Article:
Firefighters Talk for 1st Time After Accent Signage Shootings
Three Minneapolis firefighters knew they had to enter Accent Signage to help wounded victims with the shooter still on the loose.
Captain Timothy Baynard and firefighters Milagros Ramos and Joseph Silva were inside Accent Signage within five minutes of the first call that went out alerting police and firefighters of the mass shooting last fall. Their job was to get in and out as quickly as they could, with police protection, to extricate the wounded.
With no weapons, flak jackets, or head gear, the three went inside the building knowing the shooter could easily target them as they tried to save the people who had been shot.
Captain Baynard tells 5 EYEWITNESS NEWS it was the most "harrowing experience I have ever had as a firefighter." There were multiple victims and Captain Baynard says his crew had to figure out who was still alive and move them to a waiting ambulance as quickly as they could. Unfortunately, only one of the seven victims survived the shooting and each of the firefighters told me they would do it all over again to help save someone.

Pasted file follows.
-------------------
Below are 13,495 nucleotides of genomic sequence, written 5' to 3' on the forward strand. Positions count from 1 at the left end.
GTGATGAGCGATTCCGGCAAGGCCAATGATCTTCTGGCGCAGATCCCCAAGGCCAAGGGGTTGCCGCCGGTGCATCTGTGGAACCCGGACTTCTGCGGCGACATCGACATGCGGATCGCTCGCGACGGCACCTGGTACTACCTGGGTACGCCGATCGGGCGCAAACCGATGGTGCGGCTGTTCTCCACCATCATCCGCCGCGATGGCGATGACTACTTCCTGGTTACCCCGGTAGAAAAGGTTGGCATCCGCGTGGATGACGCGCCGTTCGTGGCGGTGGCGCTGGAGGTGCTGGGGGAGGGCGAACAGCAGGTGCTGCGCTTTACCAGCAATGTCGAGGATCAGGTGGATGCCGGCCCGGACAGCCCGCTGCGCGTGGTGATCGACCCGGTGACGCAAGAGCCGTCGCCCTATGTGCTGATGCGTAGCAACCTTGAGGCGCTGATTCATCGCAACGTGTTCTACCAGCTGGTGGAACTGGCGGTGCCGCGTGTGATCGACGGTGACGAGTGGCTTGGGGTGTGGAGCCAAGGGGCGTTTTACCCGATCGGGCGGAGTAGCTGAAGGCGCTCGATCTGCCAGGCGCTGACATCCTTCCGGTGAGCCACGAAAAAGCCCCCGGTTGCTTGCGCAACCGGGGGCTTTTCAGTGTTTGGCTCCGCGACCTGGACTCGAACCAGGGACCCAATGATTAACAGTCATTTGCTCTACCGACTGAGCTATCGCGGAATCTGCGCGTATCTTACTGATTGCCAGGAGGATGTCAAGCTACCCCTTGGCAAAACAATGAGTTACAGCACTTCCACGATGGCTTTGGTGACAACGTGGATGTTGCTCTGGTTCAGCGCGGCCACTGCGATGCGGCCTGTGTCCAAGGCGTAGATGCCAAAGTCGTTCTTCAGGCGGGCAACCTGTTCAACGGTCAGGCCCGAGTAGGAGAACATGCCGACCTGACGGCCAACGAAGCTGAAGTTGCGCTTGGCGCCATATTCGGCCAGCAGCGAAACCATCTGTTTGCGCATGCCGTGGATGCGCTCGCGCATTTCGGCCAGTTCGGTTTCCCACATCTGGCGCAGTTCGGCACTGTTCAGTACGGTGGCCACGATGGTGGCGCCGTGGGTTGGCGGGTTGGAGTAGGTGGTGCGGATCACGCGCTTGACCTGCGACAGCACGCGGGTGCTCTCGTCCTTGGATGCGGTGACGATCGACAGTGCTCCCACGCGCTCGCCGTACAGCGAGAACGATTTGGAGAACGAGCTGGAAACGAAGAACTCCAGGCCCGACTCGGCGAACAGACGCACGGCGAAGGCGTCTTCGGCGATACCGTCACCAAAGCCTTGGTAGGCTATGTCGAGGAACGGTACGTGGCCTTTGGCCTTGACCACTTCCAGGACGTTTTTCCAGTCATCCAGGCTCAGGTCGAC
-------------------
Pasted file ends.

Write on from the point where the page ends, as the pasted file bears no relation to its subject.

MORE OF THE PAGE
Just months prior to the Accent Signage rampage, the Minneapolis Fire Department trained its personnel with police to respond to a mass shooting. Each of the three firefighters we talked to told us they didn't think they would ever have to use the training they received. But now, they tell us they are happy they got the training, because it automatically kicked in and helped them through a very tragic moment.
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